Model Shoot (Sneak Peek)

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Dec 9, 2006
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I had the pleasure of working with two amazing models today. I should add, very patient amazing models. This was my first model shoot, so please let me know what you think - you guys know I'm thick skinned so let it rip.

I have 600 images to PP :frown: These two caught my eye.

First up Kasia Sweeny
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Second up Jodie Cheng
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I like #1 Fred. Good conversion, sharp, pretty model & I like the crop.

The second, I just can't put my finger on it but it doesnt work for me.
 
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Fred,

First, congrats on your first model shoot!

1. Nice technically and I also like the pose and the B&W conversion

2. Agree with Roy that something is off. For me the hands look soft, don't know if you shot this with too shallow a DOF. Background is also a bit distracting.
 
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Wow! I'm impressed. This is much better than my first try at this stuff and better than what many are getting after years of trying.

Not much to pick on in the first one, but I would like to see it in color just out of curiosity. Excellent detail on the black jacket.

The second one starts to fall apart under her left knee. Nits: OOF, awkward pose, foot cut off... oh and since you're going to be doing more of this I figure I should plant the seed of self-loathing now and warn you about twisted straps. They are the bane of model photographers, lying in wait to inflict no end of suffering and bringing forth loud cursing and banging heads against walls.

Welcome to the club...
 
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Looking good Fred!! I'm really digging #1, but as others have mentioned, there's something about #2. It looks like the focus is on the bow on her top, and everything else is soft and slightly OOF. Looks like you saved for web, so there's no exif info... What were your settings when these were shot?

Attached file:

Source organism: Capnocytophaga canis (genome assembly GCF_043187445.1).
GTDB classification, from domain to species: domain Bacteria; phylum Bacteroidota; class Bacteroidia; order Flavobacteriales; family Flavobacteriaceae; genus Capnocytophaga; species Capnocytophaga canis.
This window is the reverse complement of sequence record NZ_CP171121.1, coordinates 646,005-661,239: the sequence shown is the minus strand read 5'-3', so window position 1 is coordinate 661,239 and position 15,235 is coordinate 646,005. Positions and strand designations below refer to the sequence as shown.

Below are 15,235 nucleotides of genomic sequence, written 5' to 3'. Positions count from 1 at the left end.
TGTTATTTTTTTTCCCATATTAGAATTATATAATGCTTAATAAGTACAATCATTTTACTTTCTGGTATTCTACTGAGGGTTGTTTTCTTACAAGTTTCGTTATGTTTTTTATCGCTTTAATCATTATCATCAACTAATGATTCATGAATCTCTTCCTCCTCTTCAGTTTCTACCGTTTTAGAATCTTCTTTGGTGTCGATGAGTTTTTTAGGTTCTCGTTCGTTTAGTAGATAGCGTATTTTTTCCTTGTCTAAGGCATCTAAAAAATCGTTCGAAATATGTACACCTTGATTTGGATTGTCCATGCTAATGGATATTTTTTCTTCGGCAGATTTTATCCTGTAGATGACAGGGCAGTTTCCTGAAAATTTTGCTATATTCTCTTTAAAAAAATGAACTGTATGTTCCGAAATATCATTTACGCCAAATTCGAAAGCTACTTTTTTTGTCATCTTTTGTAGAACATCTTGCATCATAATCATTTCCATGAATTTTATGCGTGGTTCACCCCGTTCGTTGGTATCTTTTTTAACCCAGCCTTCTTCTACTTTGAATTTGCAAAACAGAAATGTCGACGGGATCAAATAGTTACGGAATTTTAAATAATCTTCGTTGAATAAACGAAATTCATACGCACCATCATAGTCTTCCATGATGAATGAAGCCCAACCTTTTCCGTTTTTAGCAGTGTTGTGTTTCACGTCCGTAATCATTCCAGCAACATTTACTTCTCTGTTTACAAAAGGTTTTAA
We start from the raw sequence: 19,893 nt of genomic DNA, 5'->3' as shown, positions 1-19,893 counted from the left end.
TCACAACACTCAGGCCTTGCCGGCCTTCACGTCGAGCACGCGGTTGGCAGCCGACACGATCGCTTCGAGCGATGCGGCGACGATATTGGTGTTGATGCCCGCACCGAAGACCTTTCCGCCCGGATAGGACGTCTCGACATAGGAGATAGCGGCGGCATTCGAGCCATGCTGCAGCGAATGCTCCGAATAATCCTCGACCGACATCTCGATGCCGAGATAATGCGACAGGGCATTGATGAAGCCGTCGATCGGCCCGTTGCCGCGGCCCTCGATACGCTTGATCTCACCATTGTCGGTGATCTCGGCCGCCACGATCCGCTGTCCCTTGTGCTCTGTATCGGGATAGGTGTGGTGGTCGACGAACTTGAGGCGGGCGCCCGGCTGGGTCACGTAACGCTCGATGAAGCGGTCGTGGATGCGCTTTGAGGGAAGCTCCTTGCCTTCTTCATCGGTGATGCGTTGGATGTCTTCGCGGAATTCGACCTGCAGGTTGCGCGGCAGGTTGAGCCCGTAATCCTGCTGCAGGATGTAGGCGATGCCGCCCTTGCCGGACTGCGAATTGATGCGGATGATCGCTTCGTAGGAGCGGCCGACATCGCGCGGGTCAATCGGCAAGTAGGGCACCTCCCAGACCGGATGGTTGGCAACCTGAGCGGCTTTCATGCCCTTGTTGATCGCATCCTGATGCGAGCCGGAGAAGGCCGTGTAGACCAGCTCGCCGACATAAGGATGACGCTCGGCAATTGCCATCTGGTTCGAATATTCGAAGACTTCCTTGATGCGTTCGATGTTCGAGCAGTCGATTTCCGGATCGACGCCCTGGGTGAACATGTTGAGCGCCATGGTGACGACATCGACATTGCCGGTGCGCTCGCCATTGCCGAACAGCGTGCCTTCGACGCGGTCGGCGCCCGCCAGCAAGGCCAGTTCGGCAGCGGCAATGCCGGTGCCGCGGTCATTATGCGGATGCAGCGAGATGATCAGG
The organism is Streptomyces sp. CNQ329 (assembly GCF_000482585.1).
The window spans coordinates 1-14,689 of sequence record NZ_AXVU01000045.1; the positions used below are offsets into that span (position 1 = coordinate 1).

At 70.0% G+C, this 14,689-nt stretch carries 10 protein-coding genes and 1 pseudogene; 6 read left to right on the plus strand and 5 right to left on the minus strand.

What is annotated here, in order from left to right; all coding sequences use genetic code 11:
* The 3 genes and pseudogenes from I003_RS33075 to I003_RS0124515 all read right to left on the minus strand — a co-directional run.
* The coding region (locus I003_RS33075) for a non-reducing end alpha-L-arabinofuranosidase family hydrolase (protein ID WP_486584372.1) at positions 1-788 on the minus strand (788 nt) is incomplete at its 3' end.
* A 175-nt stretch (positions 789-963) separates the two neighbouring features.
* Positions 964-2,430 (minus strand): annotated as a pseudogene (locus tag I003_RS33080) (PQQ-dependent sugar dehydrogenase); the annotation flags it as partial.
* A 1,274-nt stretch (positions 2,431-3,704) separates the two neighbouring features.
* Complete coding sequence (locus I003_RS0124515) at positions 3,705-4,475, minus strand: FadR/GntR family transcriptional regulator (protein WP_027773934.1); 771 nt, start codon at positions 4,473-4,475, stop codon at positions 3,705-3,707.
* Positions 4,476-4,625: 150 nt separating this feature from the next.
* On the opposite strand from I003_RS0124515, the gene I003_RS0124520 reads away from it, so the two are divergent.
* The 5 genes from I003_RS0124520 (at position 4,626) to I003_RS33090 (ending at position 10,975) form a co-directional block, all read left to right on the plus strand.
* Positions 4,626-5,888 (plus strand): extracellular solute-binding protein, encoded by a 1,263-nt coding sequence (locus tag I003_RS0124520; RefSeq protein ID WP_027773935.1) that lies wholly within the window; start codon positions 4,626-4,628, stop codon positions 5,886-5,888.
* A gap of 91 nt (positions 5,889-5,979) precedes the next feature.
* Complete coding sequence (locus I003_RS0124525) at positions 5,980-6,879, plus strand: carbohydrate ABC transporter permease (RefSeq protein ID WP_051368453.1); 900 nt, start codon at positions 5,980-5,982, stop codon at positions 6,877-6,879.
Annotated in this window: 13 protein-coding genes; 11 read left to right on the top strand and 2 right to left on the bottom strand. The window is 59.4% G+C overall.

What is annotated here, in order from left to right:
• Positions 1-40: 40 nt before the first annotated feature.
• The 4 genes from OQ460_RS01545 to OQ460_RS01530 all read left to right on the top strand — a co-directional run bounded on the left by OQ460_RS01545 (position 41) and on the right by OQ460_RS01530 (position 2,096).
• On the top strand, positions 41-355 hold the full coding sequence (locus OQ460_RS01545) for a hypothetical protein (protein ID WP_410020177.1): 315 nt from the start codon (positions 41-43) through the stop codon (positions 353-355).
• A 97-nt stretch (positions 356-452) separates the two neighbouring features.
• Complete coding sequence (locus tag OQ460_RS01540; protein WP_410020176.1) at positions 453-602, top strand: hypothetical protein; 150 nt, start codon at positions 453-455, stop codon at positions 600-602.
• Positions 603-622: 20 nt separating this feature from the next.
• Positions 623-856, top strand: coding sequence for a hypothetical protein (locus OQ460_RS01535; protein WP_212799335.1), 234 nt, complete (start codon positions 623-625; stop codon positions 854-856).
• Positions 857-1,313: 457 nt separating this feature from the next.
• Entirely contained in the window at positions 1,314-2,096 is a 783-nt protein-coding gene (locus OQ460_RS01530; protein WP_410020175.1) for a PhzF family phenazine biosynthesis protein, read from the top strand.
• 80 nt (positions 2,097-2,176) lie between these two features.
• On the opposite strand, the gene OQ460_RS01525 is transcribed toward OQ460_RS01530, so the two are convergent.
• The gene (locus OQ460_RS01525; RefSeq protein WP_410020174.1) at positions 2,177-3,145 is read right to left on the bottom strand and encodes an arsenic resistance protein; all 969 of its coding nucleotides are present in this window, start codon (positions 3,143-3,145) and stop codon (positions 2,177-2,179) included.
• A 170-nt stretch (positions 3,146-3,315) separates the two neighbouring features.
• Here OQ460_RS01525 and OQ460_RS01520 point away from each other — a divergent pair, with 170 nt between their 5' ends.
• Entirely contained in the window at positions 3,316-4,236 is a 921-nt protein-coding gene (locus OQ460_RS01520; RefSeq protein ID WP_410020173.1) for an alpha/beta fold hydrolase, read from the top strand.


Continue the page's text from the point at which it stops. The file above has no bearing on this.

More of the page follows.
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I really like the look of the first one. Maybe lessen or even clone out those little ripples of skin under her eyes.

The second one doesn't work for me - if she did her own makeup, she's using a foundation from summer. It's too dark, esp on the forehead. It doesn't match her neck and definitely doesn't match her upper body skin. When doing shots which expose so much skin, getting the foundation colour right is imperative. Maybe touch up the dark spots on her chin. I agree with the others. Her expression doesn't help the pic, and hands being OOF.... I like the pose you've put her in, and your lighting.
 
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Fred, I've been eagerly awaiting some pics from your first model shoot.

The first one does not disappoint. I think the second one could use a bump in contrast and exposure. I assume you shot these in raw.

Keep posting them.
 
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Fred......I think these both are excellent without the qualification of saying "for a first time". The fact that it *was* your first time actually makes them very, very impressive.

I wish I could offer more, but my thoughts have been covered already by others. I have no issues whatsoever with the first other than doing as Sandi suggests and doing a duplicate layer, healing the lines under her eye and then reducing opacity to bring them back just enough to be believable, but not so noticeable. That's what I would do if it were my photo....YMMV depending personal taste.

My only minor nits with the second were already summed up by Woody and Sandi so no point rehashing them.

You have the eye and a great natural ability and it shows in these.

Looking forward to seeing more from the shoot.

Great work......see it wasn't so hard or scary after all was it?:wink:
 
Joined
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Fred,

First one is perfect--what else can be said.

The second one: I think what is wrong is tied up in the way she's posed (parallel to the film plane). If she's angled to the camera I think a lot of the other criticisms go away. Where I'm at right now is realizing how much of an impact posing plays in getting a dramatic shot of a model. For proof, see your first image! :biggrin: